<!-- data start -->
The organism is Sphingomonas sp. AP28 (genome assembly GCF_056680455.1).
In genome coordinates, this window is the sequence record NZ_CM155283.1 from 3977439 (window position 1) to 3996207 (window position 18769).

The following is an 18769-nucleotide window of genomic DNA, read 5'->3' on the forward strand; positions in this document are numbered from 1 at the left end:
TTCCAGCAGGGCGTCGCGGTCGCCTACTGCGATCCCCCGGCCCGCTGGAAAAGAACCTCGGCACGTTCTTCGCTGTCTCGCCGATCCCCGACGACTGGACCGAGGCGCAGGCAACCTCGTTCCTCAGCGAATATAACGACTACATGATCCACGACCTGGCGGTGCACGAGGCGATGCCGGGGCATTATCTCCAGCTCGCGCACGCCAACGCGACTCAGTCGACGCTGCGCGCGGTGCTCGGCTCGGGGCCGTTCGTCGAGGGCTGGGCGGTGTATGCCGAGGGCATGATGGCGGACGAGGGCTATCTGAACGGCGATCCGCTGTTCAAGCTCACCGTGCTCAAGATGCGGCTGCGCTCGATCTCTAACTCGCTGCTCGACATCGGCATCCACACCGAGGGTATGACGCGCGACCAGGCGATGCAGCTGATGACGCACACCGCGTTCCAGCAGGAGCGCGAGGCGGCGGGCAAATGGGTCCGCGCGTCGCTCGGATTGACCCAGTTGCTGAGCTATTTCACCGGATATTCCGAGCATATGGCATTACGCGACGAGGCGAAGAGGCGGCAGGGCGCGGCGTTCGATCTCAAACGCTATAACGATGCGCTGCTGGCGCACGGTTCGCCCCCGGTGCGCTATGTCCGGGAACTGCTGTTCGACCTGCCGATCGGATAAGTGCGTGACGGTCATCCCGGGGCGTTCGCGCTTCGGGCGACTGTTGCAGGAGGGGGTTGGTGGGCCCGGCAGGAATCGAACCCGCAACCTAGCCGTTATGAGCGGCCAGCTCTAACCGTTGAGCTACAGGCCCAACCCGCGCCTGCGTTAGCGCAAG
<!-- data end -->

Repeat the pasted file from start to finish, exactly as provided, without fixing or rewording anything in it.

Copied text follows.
The organism is Sphingomonas sp. AP28 (genome assembly GCF_056680455.1).
In genome coordinates, this window is the sequence record NZ_CM155283.1 from 3977439 (window position 1) to 3996207 (window position 18769).

The following is an 18769-nucleotide window of genomic DNA, read 5'->3' on the forward strand; positions in this document are numbered from 1 at the left end:
TTCCAGCAGGGCGTCGCGGTCGCCTACTGCGATCCCCCGGCCCGCTGGAAAAGAACCTCGGCACGTTCTTCGCTGTCTCGCCGATCCCCGACGACTGGACCGAGGCGCAGGCAACCTCGTTCCTCAGCGAATATAACGACTACATGATCCACGACCTGGCGGTGCACGAGGCGATGCCGGGGCATTATCTCCAGCTCGCGCACGCCAACGCGACTCAGTCGACGCTGCGCGCGGTGCTCGGCTCGGGGCCGTTCGTCGAGGGCTGGGCGGTGTATGCCGAGGGCATGATGGCGGACGAGGGCTATCTGAACGGCGATCCGCTGTTCAAGCTCACCGTGCTCAAGATGCGGCTGCGCTCGATCTCTAACTCGCTGCTCGACATCGGCATCCACACCGAGGGTATGACGCGCGACCAGGCGATGCAGCTGATGACGCACACCGCGTTCCAGCAGGAGCGCGAGGCGGCGGGCAAATGGGTCCGCGCGTCGCTCGGATTGACCCAGTTGCTGAGCTATTTCACCGGATATTCCGAGCATATGGCATTACGCGACGAGGCGAAGAGGCGGCAGGGCGCGGCGTTCGATCTCAAACGCTATAACGATGCGCTGCTGGCGCACGGTTCGCCCCCGGTGCGCTATGTCCGGGAACTGCTGTTCGACCTGCCGATCGGATAAGTGCGTGACGGTCATCCCGGGGCGTTCGCGCTTCGGGCGACTGTTGCAGGAGGGGGTTGGTGGGCCCGGCAGGAATCGAACCCGCAACCTAGCCGTTATGAGCGGCCAGCTCTAACCGTTGAGCTACAGGCCCAACCCGCGCCTGCGTTAGCGCAAG